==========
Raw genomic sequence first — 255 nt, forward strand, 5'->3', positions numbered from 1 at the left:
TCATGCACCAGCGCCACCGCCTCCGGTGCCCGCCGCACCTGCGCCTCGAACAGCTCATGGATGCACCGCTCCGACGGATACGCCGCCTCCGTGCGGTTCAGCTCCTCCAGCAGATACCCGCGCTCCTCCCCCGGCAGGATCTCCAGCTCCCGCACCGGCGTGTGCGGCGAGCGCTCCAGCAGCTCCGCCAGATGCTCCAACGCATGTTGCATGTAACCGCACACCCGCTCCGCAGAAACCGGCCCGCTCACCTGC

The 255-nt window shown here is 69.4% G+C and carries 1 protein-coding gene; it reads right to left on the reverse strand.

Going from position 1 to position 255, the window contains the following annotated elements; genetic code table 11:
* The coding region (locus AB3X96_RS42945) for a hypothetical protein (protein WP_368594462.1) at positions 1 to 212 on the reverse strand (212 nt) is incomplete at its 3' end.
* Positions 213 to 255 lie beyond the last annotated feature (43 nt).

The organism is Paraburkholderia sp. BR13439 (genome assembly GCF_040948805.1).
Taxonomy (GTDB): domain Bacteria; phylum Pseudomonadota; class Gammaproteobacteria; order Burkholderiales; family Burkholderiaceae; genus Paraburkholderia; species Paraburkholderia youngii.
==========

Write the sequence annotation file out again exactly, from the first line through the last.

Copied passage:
Raw genomic sequence first — 255 nt, forward strand, 5'->3', positions numbered from 1 at the left:
TCATGCACCAGCGCCACCGCCTCCGGTGCCCGCCGCACCTGCGCCTCGAACAGCTCATGGATGCACCGCTCCGACGGATACGCCGCCTCCGTGCGGTTCAGCTCCTCCAGCAGATACCCGCGCTCCTCCCCCGGCAGGATCTCCAGCTCCCGCACCGGCGTGTGCGGCGAGCGCTCCAGCAGCTCCGCCAGATGCTCCAACGCATGTTGCATGTAACCGCACACCCGCTCCGCAGAAACCGGCCCGCTCACCTGC

The 255-nt window shown here is 69.4% G+C and carries 1 protein-coding gene; it reads right to left on the reverse strand.

Going from position 1 to position 255, the window contains the following annotated elements; genetic code table 11:
* The coding region (locus AB3X96_RS42945) for a hypothetical protein (protein WP_368594462.1) at positions 1 to 212 on the reverse strand (212 nt) is incomplete at its 3' end.
* Positions 213 to 255 lie beyond the last annotated feature (43 nt).

The organism is Paraburkholderia sp. BR13439 (genome assembly GCF_040948805.1).
Taxonomy (GTDB): domain Bacteria; phylum Pseudomonadota; class Gammaproteobacteria; order Burkholderiales; family Burkholderiaceae; genus Paraburkholderia; species Paraburkholderia youngii.